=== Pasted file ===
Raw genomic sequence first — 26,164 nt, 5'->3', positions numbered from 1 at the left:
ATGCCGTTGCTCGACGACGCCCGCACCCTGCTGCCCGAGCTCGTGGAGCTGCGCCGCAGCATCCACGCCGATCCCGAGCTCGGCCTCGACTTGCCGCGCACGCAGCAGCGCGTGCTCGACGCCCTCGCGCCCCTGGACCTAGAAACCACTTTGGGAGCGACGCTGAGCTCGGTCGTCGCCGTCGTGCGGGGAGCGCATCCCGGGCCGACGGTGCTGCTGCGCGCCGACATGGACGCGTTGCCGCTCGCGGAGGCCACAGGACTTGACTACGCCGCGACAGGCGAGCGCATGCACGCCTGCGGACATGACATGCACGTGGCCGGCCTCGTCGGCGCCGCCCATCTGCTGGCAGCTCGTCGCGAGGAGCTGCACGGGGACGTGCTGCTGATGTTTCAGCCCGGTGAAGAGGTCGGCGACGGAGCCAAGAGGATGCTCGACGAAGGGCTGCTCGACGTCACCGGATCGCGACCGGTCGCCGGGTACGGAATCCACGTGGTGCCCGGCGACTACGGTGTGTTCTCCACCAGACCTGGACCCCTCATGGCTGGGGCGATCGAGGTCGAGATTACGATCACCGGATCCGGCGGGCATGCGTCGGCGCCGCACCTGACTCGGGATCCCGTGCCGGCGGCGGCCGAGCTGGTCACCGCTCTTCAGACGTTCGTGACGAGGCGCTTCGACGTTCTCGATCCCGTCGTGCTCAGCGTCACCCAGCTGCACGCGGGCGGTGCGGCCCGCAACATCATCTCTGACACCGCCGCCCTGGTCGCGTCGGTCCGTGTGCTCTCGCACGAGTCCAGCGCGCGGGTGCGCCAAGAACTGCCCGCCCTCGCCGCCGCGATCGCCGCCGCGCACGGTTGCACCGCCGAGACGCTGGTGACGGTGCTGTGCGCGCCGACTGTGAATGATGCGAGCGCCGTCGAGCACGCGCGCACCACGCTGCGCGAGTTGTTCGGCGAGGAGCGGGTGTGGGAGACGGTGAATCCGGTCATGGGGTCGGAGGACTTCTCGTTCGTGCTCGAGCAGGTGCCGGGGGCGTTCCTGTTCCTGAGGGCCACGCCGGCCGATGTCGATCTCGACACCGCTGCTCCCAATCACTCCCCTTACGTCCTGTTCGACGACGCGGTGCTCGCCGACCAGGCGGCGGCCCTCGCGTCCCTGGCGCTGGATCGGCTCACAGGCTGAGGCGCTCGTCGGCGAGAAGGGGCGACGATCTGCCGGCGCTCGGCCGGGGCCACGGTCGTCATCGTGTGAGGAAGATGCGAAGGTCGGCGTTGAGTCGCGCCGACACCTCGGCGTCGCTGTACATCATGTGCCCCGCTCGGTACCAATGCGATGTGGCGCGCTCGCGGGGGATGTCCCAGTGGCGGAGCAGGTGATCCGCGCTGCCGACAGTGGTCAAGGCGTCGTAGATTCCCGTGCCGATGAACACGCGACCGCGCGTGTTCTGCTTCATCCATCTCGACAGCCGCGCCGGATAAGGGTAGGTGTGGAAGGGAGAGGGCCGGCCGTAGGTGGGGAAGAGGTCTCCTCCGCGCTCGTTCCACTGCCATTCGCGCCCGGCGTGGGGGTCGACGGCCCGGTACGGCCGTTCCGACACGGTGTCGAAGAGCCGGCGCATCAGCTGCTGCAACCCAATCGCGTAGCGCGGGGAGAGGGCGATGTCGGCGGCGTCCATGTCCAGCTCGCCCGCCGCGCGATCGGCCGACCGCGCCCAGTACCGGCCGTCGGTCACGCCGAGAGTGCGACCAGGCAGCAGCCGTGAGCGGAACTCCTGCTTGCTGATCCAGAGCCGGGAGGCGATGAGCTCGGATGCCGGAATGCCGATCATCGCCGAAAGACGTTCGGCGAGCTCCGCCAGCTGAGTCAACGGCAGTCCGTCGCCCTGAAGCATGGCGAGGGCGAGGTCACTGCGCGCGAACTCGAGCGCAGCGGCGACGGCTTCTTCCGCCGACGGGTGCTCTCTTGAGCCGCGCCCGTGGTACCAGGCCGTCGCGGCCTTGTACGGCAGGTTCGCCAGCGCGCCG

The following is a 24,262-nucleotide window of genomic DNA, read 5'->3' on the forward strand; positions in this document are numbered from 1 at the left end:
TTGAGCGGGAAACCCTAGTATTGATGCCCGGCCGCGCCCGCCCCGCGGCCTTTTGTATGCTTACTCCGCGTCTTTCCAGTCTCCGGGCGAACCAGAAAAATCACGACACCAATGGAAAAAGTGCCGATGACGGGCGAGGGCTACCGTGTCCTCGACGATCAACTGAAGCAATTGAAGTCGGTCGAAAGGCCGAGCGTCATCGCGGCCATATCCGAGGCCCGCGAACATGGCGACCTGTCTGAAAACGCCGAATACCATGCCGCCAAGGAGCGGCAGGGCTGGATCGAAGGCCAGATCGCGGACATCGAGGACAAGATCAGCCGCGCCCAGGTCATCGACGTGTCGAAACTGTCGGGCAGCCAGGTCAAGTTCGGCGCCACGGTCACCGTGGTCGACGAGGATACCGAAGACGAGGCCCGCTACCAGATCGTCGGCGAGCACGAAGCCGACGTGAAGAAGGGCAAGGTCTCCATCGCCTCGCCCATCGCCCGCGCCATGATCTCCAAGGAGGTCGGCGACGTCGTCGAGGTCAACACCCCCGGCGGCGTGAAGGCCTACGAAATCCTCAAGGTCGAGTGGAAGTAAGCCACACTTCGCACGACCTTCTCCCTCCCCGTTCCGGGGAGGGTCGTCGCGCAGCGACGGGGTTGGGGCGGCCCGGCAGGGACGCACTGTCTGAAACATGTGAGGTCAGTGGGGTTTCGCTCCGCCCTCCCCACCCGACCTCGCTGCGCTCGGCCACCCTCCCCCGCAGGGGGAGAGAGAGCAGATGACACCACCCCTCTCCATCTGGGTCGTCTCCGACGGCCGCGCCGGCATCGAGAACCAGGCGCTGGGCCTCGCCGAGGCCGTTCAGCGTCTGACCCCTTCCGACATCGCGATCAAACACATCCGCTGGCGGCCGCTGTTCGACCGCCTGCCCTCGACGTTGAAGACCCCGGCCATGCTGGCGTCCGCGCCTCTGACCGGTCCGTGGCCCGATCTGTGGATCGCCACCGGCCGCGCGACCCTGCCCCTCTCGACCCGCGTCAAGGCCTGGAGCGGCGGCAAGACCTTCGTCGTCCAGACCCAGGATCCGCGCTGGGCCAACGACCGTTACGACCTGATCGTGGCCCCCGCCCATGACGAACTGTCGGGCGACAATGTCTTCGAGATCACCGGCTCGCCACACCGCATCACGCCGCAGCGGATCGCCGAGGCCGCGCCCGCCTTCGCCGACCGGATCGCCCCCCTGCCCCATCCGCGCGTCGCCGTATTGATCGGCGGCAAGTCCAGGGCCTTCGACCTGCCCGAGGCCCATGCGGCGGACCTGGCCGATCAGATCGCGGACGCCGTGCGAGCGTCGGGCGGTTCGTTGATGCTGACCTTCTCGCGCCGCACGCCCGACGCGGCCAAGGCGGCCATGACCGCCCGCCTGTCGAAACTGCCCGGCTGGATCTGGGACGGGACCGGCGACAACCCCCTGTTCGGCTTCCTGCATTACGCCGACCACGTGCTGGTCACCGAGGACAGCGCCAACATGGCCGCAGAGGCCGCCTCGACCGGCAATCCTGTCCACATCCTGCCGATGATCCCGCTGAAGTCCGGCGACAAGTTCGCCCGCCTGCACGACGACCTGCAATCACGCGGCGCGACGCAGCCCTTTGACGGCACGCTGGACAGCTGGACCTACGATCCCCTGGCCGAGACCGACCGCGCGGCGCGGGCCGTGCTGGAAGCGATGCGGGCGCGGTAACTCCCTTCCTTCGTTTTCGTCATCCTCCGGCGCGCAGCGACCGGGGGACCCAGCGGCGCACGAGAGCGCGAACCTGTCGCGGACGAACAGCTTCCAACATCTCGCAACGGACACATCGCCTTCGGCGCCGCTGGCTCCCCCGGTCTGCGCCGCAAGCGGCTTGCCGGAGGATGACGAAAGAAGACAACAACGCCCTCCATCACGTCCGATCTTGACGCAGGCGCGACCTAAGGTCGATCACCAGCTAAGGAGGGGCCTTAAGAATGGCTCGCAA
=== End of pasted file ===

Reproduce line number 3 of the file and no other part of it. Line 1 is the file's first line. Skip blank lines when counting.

The following is a 24,262-nucleotide window of genomic DNA, read 5'->3' on the forward strand; positions in this document are numbered from 1 at the left end: